A snapshot of the changing world of real estate
Real estate prices and the stratospheric sales that have dominated conversations and newscasts for the past two years are definitely slowing down.
“The market is slowly shifting to a more normal and balanced market,” says Ottawa realtor and founder of Bennett Property Shop Realty, Marnie Bennett.
Higher interest rates are definitely a factor contributing to the cooling off, says Bennett.
The low rates created the wild ride for home buyers and those in the industry.
“These extremely low interest rates propelled homes prices more than 60 per cent over the last two years - record breaking sales across Canada,” Bennett explains.
“In the last two months, we have seen so many changes in the overall market. Consumers are overwhelmed and trying to navigate through all the new rules.”
Bennett says the increase in interest rates has eliminated many buyers, especially with another rate increase coming on June 1.
For every one per cent increase in rates, a buyer loses ten per cent buying power.
Bennett, who has been in the real estate business for more than four decades, thinks back to a dramatic time.
“In 1980, interest rates were 22 per cent. We are at 4.1 per cent right now with an added 2 per cent stress test qualifier.”
Bennett looks to the Toronto market for an overall picture.
“In Toronto, the largest real estate market in Canada, sales were down 41 per cent year-over-year.
“The sales price for homes in Toronto, as compared to March 2022 for the first time homes prices, were down by nine per cent in Toronto and, in the GTA, approximately seven to eight per cent.”
Bennett explores whether this is a trend or an aberration.
“Average Toronto home prices in March 2022 were $1.3 million. They dropped in April to $1.2 million for the average home,” Bennett says.
“Ottawa sales were down 21 per cent year-over-year, but prices were up in Ottawa year-over-year by 12 per cent.
“The housing market has been a major focus of the federal government and provincial governments over the last few months. Canada has a severe shortage of homes; approximately 3 million are needed.”
Bennett examines what is happening:
- Inflation percentage of 6 per cent is the highest on record in the last 30 years
- In Early 2020, the Bank of Canada dropped interest rates to nearly zero to cushion the economic blow of the pandemic
- These extremely low interest rates propelled homes prices more than 60 per cent over the last two years, with record breaking sales across Canada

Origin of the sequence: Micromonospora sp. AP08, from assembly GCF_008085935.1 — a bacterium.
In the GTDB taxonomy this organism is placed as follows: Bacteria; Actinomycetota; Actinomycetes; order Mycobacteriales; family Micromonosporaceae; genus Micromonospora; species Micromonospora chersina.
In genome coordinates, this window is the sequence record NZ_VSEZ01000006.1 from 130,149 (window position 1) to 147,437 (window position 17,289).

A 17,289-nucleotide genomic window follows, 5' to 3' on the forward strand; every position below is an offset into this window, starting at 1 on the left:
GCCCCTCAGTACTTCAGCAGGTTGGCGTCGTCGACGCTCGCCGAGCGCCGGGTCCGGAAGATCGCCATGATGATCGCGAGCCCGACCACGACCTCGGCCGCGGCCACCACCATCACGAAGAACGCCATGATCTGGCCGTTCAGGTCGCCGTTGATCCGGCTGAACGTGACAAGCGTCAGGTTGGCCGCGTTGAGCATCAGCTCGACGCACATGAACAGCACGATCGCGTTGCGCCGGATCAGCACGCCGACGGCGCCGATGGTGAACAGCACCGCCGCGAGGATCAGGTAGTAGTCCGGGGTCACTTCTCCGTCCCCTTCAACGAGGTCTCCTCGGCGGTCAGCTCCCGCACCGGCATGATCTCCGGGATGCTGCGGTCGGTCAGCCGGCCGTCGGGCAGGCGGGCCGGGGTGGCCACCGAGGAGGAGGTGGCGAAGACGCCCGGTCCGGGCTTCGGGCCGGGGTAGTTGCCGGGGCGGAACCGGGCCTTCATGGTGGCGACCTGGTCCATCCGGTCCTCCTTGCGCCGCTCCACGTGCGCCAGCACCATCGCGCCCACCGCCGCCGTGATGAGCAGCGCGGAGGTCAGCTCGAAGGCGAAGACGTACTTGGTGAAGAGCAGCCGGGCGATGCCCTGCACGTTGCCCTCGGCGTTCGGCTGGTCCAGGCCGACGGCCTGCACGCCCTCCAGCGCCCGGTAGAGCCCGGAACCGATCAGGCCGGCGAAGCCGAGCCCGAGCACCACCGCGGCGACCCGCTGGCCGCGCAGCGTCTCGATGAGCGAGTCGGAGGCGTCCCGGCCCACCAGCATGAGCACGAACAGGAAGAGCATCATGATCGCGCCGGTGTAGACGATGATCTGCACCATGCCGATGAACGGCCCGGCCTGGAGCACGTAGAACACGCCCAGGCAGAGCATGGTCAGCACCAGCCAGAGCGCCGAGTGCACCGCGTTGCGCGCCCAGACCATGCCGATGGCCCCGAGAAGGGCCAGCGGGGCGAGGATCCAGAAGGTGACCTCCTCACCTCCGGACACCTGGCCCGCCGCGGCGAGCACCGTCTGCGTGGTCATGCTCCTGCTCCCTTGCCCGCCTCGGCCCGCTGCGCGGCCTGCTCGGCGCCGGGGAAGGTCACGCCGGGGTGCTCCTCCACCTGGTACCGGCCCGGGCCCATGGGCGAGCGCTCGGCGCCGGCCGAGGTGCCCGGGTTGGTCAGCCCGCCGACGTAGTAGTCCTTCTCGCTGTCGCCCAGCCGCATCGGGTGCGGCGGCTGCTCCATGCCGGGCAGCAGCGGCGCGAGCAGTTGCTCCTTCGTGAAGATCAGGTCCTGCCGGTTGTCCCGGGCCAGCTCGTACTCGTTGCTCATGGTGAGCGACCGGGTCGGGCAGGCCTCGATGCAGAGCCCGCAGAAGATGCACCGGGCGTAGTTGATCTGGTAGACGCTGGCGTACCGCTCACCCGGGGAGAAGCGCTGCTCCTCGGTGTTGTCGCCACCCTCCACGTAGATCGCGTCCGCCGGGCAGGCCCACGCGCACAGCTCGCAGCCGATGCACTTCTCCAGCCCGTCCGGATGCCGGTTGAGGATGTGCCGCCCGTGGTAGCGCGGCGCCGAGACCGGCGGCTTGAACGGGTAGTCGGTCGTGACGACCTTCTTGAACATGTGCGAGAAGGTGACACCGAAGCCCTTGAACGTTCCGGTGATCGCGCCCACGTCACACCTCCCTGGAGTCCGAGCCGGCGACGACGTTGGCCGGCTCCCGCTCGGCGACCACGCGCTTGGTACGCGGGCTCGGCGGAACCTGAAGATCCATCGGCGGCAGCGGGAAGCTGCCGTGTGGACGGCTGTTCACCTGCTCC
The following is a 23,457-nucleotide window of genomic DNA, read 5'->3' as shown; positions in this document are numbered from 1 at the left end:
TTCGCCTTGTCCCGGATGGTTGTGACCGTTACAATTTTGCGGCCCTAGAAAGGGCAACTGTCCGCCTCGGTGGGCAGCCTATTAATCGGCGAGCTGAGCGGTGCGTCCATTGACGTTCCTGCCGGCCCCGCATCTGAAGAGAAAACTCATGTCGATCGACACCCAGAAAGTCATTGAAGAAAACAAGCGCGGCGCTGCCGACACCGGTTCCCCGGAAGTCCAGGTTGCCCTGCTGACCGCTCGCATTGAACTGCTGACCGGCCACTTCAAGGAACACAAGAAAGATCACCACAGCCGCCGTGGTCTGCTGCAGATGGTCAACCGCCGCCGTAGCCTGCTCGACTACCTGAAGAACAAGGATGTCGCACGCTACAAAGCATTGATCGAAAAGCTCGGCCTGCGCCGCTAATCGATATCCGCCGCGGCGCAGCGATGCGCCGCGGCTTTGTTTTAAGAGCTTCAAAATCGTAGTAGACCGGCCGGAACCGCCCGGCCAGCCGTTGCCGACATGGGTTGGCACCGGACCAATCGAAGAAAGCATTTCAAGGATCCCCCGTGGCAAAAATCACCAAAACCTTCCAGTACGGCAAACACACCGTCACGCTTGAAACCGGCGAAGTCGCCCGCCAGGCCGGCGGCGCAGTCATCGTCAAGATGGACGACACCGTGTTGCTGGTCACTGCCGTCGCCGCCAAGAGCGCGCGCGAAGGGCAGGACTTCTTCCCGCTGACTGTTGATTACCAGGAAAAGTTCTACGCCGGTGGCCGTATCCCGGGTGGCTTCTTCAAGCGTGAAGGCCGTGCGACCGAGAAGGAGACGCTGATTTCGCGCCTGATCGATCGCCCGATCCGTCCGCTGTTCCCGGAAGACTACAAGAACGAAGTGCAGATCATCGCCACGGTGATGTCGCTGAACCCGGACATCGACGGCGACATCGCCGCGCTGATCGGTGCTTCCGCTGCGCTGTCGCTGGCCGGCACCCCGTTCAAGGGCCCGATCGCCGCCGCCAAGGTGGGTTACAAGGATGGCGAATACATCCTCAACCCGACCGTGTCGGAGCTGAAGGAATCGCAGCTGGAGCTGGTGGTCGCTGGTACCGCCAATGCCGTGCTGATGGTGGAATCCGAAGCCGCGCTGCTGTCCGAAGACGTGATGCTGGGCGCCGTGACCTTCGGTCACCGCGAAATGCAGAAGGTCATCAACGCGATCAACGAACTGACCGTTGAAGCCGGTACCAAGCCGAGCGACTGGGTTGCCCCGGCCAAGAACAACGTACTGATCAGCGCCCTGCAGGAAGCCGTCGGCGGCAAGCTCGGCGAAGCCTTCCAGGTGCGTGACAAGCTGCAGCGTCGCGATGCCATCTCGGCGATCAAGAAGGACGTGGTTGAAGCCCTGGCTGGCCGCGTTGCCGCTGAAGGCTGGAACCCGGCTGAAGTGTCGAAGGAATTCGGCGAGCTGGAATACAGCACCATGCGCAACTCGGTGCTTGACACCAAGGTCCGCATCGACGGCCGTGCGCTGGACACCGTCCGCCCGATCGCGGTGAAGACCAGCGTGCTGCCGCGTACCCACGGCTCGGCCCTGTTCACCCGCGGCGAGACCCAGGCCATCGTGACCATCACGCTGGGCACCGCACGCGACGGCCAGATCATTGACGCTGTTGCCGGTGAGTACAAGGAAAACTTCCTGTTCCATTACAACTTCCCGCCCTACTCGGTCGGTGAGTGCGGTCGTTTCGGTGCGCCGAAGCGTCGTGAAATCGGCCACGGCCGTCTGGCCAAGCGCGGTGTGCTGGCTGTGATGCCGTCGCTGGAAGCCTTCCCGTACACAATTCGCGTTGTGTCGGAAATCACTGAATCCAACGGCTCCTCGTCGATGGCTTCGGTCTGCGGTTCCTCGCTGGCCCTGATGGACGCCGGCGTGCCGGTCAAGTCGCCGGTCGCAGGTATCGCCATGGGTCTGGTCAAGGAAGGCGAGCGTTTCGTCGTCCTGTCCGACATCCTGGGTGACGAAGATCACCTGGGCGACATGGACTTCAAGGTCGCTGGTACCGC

- 48 per cent of millennials now own homes, 24 per cent of renters bought homes, when it is normally only 6 per cent
- Approximately 30 per cent of homes purchased in the last two years have been from investors
What is happening in Ottawa?
The average sales price in Ottawa for a residential home is $829,318, an increase of 11 per cent year over year. The average home price in March 2022 was $743,309, an increase of approximately $86,000 month-to-month.
The average sales price in Ottawa for a condominium apartment $473,702, up 11 per cent year-over-year. March 2022 Ottawa condo prices were $426,874, an increase of about $47,000.
OTTAWA NEIGHBOURHOOD PRICES APRIL 2022 VS APRIL 2021
- NEW EDINBURGH - Up 63.5% - $1,614,000
- ALTA VISTA - Up 42% - $1,070,806
- GREELY - Up 33% - $1,120,782
- HUNT CLUB - Up 29% - $877,715
- BARRHAVEN - Up 14% - $842,082
- STITTSVILLE - Up 11% - $916,000
- ORLEANS - Up 10% - $765,081
VALLEY TOWNS APRIL PRICES APRIL 2022 VS APRIL 2021
- ARNPRIOR - Up 14% - $606,500
- CARLETON PLACE - Up 21% - $707,000
- ALMONTE - Up 27% - $730,667
- ROCKLAND - Up 9% - $638,362
- KEMPTVILLE - Up 18% - $766,143
Bennett concludes, in a segment on CTV News at Noon, that it is still a seller’s market.
There is just over a month’s supply of inventory for sale in Ottawa.
There are about 1,800 homes are for sale in Ottawa. Five years ago, there were more than 6,000 for sale.
Bennett says sellers will have less qualified buyers to sell to and there will be few offers and fewer multiple offers.
“There will be conditional sales, and for less than asking, but homes that are updated and well-maintained will sell for more than asking.
“The market is slowly shifting to a more normal and balanced market.”